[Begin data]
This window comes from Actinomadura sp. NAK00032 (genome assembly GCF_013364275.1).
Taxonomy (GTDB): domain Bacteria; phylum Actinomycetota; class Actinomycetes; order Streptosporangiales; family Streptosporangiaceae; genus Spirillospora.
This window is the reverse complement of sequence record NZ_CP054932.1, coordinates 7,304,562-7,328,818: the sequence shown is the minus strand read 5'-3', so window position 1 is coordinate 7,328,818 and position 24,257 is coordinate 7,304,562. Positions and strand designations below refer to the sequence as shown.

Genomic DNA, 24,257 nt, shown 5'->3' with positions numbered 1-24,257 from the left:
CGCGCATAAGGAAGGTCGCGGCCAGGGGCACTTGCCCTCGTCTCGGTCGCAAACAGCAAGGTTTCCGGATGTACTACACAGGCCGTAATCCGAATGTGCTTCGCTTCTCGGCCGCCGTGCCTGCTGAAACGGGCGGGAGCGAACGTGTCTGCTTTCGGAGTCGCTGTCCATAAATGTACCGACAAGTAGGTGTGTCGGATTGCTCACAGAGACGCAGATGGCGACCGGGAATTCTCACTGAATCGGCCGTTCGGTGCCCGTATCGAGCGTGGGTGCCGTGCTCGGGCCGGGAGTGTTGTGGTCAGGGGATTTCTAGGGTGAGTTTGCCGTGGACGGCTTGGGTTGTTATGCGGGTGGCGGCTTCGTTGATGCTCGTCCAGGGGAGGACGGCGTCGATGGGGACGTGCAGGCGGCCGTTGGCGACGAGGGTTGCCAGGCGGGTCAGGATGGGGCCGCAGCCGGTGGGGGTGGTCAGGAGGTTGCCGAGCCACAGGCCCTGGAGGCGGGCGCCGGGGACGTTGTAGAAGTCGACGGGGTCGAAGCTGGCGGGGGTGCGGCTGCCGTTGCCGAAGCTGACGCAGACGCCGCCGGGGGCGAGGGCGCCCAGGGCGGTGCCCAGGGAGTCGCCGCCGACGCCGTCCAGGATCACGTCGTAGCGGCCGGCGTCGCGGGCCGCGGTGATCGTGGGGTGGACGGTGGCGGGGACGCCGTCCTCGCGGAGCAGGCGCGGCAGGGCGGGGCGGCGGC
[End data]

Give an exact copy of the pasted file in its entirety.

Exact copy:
This window comes from Actinomadura sp. NAK00032 (genome assembly GCF_013364275.1).
Taxonomy (GTDB): domain Bacteria; phylum Actinomycetota; class Actinomycetes; order Streptosporangiales; family Streptosporangiaceae; genus Spirillospora.
This window is the reverse complement of sequence record NZ_CP054932.1, coordinates 7,304,562-7,328,818: the sequence shown is the minus strand read 5'-3', so window position 1 is coordinate 7,328,818 and position 24,257 is coordinate 7,304,562. Positions and strand designations below refer to the sequence as shown.

Genomic DNA, 24,257 nt, shown 5'->3' with positions numbered 1-24,257 from the left:
CGCGCATAAGGAAGGTCGCGGCCAGGGGCACTTGCCCTCGTCTCGGTCGCAAACAGCAAGGTTTCCGGATGTACTACACAGGCCGTAATCCGAATGTGCTTCGCTTCTCGGCCGCCGTGCCTGCTGAAACGGGCGGGAGCGAACGTGTCTGCTTTCGGAGTCGCTGTCCATAAATGTACCGACAAGTAGGTGTGTCGGATTGCTCACAGAGACGCAGATGGCGACCGGGAATTCTCACTGAATCGGCCGTTCGGTGCCCGTATCGAGCGTGGGTGCCGTGCTCGGGCCGGGAGTGTTGTGGTCAGGGGATTTCTAGGGTGAGTTTGCCGTGGACGGCTTGGGTTGTTATGCGGGTGGCGGCTTCGTTGATGCTCGTCCAGGGGAGGACGGCGTCGATGGGGACGTGCAGGCGGCCGTTGGCGACGAGGGTTGCCAGGCGGGTCAGGATGGGGCCGCAGCCGGTGGGGGTGGTCAGGAGGTTGCCGAGCCACAGGCCCTGGAGGCGGGCGCCGGGGACGTTGTAGAAGTCGACGGGGTCGAAGCTGGCGGGGGTGCGGCTGCCGTTGCCGAAGCTGACGCAGACGCCGCCGGGGGCGAGGGCGCCCAGGGCGGTGCCCAGGGAGTCGCCGCCGACGCCGTCCAGGATCACGTCGTAGCGGCCGGCGTCGCGGGCCGCGGTGATCGTGGGGTGGACGGTGGCGGGGACGCCGTCCTCGCGGAGCAGGCGCGGCAGGGCGGGGCGGCGGC